A type of Denial of Service attack launched against message boards (i.e. Usenet) and/or chat services.
The fundamental strategy is to post large amounts of useless, meaningless, or disruptive material. This has to continue for long enough to exhaust the patience of the regular users, forcing them to leave because of their inability to have a meaningful discussion.
There are many tactics that can be used while crapflooding: a massive campaign of old school trolling, cross-posting flamebait to an ideologically opposed group and letting the inevitable holy war erupt, or simply arranging to automatically post gibberish on a regular basis. Usenet advertising and porn spam is an excellent example of crapflooding in action, despite the advertisers only caring about the users as potential customers, instead of as targets. See also Slashdot troll.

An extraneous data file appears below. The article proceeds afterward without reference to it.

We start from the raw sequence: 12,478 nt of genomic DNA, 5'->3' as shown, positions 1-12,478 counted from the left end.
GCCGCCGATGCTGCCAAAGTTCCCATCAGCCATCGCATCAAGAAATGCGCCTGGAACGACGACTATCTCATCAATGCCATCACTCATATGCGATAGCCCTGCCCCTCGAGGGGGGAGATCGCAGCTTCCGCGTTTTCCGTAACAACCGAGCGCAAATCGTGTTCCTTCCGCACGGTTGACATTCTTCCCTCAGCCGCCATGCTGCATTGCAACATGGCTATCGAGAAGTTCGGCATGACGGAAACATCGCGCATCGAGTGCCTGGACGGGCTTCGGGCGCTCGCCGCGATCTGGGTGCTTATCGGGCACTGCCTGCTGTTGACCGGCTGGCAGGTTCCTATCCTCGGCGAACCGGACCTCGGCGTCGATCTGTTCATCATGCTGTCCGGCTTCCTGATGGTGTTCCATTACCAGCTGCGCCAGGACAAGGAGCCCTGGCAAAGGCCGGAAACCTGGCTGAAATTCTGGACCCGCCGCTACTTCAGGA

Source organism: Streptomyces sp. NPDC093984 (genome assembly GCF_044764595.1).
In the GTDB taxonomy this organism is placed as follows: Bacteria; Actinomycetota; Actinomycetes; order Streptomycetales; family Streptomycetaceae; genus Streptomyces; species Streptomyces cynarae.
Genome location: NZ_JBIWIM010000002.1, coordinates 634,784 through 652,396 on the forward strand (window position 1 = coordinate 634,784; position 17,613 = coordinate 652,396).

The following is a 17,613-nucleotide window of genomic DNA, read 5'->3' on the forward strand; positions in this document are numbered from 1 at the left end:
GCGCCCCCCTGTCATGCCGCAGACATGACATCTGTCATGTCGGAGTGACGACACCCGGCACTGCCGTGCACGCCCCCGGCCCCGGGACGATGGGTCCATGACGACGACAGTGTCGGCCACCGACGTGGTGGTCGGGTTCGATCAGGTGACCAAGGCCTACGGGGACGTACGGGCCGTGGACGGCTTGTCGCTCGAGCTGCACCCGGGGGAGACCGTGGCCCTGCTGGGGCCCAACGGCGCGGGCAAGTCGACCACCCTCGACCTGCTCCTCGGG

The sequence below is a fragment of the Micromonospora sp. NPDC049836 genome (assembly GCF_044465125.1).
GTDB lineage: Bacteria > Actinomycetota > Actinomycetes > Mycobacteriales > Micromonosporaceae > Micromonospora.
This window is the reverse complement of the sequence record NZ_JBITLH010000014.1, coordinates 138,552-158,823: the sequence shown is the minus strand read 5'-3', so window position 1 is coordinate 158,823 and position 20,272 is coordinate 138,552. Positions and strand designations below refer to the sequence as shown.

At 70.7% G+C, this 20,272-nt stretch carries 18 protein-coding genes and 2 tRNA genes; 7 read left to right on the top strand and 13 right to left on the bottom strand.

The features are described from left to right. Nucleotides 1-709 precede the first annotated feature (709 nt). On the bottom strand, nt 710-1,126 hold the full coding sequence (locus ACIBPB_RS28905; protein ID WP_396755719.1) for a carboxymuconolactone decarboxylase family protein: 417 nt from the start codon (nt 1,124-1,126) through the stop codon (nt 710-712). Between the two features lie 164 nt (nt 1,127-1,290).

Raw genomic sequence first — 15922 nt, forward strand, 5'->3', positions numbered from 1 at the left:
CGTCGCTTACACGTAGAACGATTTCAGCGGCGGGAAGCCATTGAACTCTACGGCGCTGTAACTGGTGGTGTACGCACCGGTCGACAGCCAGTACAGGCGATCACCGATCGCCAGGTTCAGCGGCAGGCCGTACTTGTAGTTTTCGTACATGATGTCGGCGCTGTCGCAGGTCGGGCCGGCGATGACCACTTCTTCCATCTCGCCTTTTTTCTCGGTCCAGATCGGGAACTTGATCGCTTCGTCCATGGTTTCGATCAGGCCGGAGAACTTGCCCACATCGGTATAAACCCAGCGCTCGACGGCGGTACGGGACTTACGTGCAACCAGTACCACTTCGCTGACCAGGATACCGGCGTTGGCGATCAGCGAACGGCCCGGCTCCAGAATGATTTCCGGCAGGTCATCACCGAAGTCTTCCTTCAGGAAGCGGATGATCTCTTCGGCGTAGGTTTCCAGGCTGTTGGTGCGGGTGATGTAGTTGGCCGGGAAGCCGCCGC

Methods used to avoid crapflooding include killfiling suspected trolls, actively tagging relevant posts to prove their validity, and moderation (including automated systems such as Slashdot's Karma system). None of these systems is foolproof against a sufficiently motivated and organized crapflooding campaign, and many have the potential to cause significant problems within bulletin boards themselves.
The term also describes a tactic used on old dial-up bulletin board systems with upload/download ratios in place. Users attempted to upload random data or obsolete files, under misleading filenames, to gain enough credit on the board to download the files they wanted.